Tuesday, 21 September 2010

Standing Out of the Light

In response to numerous requests, here follows a transcript of the speech given by the playwright Sarah Grochala on behalf of the Conservative Party at Theatre 503 on the 15th, 16th and 17th September 2010.

With grateful thanks to Jacqueline Bolton, Melissa Dunne and Abigail Graham.

The playwright enters, greeting friends and family in the audience.

Hello. Hello everybody. Hi. Nice to see you. How are you? Good? Good.

To those of you who don’t already know me. Hello. I’m Sarah and I’m an Amnesty award winning playwright and a lifelong supporter of the conservative party.

I just want to start by saying thank you. Thank you all for coming along tonight. And to Papercut Theatre and Theatre 503 for hosting this exciting event.

This is a great little theatre isn’t it? The last time I was here was just over a year ago to see a show about Martin Luther King called 'The Mountaintop'. And I have to admit that standing on this stage tonight, I’m feeling a little bit like Martin Luther King. Because I’m here to talk about reform. About the positive steps that the conservative party are taking to reform arts funding in this country.

When Melissa invited me to take part in this event I was both delighted and, to tell the truth, a little surprised. But like all good theatre makers, Melissa knows that there are two sides to every argument and that both sides need to be represented onstage with equal validity.
Just ask David Edgar or Michael Billington.

Now I know what you’re thinking, this must be some kind of play. Any minute now, someone else will come on and there’ll be a thrilling scene in which the pros and cons of different models of arts funding will be dramatically illustrated.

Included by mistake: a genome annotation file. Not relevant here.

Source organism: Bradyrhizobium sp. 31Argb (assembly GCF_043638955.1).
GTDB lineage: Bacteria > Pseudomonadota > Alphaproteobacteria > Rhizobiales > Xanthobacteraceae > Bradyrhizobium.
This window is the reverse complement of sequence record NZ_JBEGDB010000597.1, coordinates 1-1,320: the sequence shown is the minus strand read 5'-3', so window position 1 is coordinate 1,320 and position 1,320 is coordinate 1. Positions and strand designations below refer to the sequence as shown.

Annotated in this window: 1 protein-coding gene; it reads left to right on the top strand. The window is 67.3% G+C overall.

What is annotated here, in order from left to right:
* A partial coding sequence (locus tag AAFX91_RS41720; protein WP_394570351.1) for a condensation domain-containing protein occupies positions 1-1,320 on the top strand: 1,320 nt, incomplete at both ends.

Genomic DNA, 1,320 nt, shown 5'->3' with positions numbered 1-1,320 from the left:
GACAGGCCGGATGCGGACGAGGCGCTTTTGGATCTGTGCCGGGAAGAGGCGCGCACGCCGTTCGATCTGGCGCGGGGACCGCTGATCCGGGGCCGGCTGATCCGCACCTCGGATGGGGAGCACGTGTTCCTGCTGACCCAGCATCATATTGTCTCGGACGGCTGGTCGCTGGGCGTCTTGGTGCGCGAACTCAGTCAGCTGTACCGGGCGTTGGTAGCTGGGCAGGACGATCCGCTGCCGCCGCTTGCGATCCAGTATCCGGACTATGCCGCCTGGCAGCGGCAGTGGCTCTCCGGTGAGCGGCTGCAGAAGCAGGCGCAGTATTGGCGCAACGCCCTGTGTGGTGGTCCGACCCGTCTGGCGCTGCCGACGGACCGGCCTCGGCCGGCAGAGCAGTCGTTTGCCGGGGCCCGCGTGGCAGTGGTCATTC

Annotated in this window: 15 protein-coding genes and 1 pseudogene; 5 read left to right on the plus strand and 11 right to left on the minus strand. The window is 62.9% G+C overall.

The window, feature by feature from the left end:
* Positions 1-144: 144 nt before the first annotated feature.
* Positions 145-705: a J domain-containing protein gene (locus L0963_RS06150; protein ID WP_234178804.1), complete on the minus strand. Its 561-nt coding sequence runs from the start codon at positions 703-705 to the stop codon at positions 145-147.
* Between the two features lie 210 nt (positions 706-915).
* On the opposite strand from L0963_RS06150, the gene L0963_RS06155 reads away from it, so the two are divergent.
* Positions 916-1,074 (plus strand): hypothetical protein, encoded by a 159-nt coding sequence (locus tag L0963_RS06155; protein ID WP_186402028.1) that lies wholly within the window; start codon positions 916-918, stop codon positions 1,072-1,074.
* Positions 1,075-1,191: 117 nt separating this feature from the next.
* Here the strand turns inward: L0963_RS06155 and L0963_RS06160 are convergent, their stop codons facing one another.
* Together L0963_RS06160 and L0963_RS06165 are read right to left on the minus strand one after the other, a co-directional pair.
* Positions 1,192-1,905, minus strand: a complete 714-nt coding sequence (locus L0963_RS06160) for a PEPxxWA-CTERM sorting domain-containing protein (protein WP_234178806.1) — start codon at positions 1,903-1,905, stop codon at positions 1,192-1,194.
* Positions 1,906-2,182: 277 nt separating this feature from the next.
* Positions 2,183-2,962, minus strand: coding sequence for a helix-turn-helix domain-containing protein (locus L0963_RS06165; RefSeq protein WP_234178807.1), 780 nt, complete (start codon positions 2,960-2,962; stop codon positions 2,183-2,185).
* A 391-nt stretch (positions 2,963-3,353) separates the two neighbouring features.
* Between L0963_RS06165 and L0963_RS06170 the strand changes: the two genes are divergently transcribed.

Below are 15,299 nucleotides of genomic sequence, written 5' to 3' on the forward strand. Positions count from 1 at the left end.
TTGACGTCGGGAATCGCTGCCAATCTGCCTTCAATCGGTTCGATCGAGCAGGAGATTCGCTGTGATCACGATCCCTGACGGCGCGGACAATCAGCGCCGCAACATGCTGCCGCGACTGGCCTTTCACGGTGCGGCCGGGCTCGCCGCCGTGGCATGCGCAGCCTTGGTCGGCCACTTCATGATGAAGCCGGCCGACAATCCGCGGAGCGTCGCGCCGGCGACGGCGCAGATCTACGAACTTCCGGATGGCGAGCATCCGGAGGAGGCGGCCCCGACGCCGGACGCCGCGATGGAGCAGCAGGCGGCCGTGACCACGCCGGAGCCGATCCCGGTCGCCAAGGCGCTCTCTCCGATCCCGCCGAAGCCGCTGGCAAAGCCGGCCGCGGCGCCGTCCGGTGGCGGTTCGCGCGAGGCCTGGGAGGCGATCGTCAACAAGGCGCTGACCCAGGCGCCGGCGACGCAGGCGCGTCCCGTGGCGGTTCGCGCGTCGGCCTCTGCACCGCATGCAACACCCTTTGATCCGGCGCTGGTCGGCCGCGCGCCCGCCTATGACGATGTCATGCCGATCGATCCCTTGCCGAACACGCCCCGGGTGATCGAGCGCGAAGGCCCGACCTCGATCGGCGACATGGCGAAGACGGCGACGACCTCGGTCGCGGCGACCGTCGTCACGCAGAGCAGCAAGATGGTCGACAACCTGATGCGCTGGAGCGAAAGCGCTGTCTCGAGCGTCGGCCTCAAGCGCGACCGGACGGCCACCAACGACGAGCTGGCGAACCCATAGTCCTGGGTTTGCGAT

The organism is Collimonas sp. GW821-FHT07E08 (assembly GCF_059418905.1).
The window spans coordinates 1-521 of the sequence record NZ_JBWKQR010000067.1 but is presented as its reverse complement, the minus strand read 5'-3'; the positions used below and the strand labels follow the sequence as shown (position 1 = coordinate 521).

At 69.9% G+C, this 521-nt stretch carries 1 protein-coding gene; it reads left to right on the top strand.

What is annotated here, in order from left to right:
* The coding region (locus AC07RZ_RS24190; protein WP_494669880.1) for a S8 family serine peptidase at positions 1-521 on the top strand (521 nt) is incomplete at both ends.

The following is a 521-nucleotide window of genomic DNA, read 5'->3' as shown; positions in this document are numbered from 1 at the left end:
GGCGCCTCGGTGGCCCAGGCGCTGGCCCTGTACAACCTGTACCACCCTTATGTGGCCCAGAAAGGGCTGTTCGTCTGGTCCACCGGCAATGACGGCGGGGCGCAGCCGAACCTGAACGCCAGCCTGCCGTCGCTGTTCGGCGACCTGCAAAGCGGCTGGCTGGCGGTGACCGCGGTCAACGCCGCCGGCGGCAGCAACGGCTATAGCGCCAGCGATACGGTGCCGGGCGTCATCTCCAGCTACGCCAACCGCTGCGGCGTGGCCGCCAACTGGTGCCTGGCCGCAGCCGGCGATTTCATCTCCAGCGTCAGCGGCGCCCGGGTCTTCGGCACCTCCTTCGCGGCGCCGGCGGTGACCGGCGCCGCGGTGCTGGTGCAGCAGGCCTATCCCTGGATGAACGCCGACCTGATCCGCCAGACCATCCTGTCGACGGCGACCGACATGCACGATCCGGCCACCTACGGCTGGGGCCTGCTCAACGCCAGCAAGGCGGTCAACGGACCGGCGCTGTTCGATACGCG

It isn’t.

I did think about writing a play. And I was going to write one.
Okay. Imagine this.
We’re in the office of a mid-scale theatre company. Anywhere in the country – it doesn’t really matter. The carpet is stained, the furniture mismatched, and the slats on the cheap IKEA blinds have all gone a little bit wonky.
At his desk sits the artistic director. He’s clutching a tear stained letter from the Arts Council in his hand. Opposite him, his old mate from Cambridge – now a Tory politician. The artistic director begs his old friend to save his company’s RFO status. He uses all the most emotive arguments about the value of art to society.
But to no avail.

Then we flash forward to 2014.
The artistic director is now standing in a pristine Libeskind office. He sighs, leans back and sinks his whole weight into the dramatically slanted wall. Raising his eyes towards a light fitting in the gently tapering ceiling, he takes a long slung of single malt from his glass.
Has he had to give up the world of art for the business you ask?
Have his artistic frustrations driven him to desperation and drink?
Enter the Tory MP. A glass of champagne in one hand. A canapé in the other. The artistic director starts, turns to see the politician. They lock eyes.
What will happen you ask?

Then you realise that this office is no ordinary office. This office is the artistic director’s new office in the theatre company’s new state of the art building and tonight is the opening night of their opening show.
The artistic director and the Tory politician raise a toast and embrace, non-sexually. They stare out of the interestingly shaped window and off into their bright privately funded corporately sponsored new future.

But then Melissa pointed out that thanks to the latest round of arts funding cuts, she had no money to pay me to write the play.
So that was that.
Then the other day, I popped down to see my old mates from Oxford, Ed and Jez, at the Department for Culture Media and Sport – or the ministry of fun as we like to call it – and they asked me about what had happened with Melissa and the whole arts funding evening thingy.
Ed had been terribly excited when I’d first mentioned the idea.
- (I said) Look Ed, the thing is the girl hasn’t got any money and I’m running on a business model now. I can’t just give anyway my skills for free.
- Too right Saz (Jez chipped in).
- Well that’s a bit of pity (Ed said). Would have been good to have the opportunity to stick our oar in. Otherwise it’ll all just be the same old alarmist bollocks everyone’s cribbed out of the Guardian.
- Well Ed (I said). I don’t suppose you’ve got any cash you could give the poor girl? Jez?
The room was silent, and that’s when Jez had the genius idea
- Well, if the girls not got the cash to pay for a play then she can’t have one, that’s obvious. So why don’t you just go down there, have a little chat with everyone and let the facts speak for themselves